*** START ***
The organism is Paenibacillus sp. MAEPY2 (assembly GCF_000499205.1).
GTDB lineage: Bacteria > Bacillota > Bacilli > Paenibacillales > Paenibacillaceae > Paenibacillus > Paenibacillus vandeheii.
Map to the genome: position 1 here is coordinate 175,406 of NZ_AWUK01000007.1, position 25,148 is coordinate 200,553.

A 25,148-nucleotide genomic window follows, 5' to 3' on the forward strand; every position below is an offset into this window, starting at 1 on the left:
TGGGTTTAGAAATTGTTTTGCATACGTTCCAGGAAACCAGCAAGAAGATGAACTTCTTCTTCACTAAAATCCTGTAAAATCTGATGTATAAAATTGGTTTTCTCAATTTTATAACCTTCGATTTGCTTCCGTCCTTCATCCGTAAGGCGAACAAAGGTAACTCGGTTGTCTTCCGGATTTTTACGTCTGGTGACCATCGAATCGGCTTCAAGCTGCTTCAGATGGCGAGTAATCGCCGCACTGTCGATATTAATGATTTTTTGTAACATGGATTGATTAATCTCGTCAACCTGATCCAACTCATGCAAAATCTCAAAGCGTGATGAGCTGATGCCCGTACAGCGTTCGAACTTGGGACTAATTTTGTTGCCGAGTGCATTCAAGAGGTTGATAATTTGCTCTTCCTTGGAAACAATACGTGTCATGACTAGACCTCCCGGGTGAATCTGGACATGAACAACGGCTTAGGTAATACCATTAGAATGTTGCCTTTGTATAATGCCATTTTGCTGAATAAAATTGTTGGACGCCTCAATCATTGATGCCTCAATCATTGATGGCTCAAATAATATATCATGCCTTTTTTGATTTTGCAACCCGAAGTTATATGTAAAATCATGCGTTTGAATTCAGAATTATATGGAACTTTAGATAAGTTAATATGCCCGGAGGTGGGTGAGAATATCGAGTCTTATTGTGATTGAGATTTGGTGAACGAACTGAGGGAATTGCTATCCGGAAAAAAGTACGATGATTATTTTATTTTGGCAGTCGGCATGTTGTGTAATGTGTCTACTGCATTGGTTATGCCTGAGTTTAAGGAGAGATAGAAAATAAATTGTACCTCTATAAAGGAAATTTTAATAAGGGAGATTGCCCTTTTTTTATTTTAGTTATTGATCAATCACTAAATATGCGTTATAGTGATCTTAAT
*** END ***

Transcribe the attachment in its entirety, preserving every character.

The organism is Paenibacillus sp. MAEPY2 (assembly GCF_000499205.1).
GTDB lineage: Bacteria > Bacillota > Bacilli > Paenibacillales > Paenibacillaceae > Paenibacillus > Paenibacillus vandeheii.
Map to the genome: position 1 here is coordinate 175,406 of NZ_AWUK01000007.1, position 25,148 is coordinate 200,553.

A 25,148-nucleotide genomic window follows, 5' to 3' on the forward strand; every position below is an offset into this window, starting at 1 on the left:
TGGGTTTAGAAATTGTTTTGCATACGTTCCAGGAAACCAGCAAGAAGATGAACTTCTTCTTCACTAAAATCCTGTAAAATCTGATGTATAAAATTGGTTTTCTCAATTTTATAACCTTCGATTTGCTTCCGTCCTTCATCCGTAAGGCGAACAAAGGTAACTCGGTTGTCTTCCGGATTTTTACGTCTGGTGACCATCGAATCGGCTTCAAGCTGCTTCAGATGGCGAGTAATCGCCGCACTGTCGATATTAATGATTTTTTGTAACATGGATTGATTAATCTCGTCAACCTGATCCAACTCATGCAAAATCTCAAAGCGTGATGAGCTGATGCCCGTACAGCGTTCGAACTTGGGACTAATTTTGTTGCCGAGTGCATTCAAGAGGTTGATAATTTGCTCTTCCTTGGAAACAATACGTGTCATGACTAGACCTCCCGGGTGAATCTGGACATGAACAACGGCTTAGGTAATACCATTAGAATGTTGCCTTTGTATAATGCCATTTTGCTGAATAAAATTGTTGGACGCCTCAATCATTGATGCCTCAATCATTGATGGCTCAAATAATATATCATGCCTTTTTTGATTTTGCAACCCGAAGTTATATGTAAAATCATGCGTTTGAATTCAGAATTATATGGAACTTTAGATAAGTTAATATGCCCGGAGGTGGGTGAGAATATCGAGTCTTATTGTGATTGAGATTTGGTGAACGAACTGAGGGAATTGCTATCCGGAAAAAAGTACGATGATTATTTTATTTTGGCAGTCGGCATGTTGTGTAATGTGTCTACTGCATTGGTTATGCCTGAGTTTAAGGAGAGATAGAAAATAAATTGTACCTCTATAAAGGAAATTTTAATAAGGGAGATTGCCCTTTTTTTATTTTAGTTATTGATCAATCACTAAATATGCGTTATAGTGATCTTAAT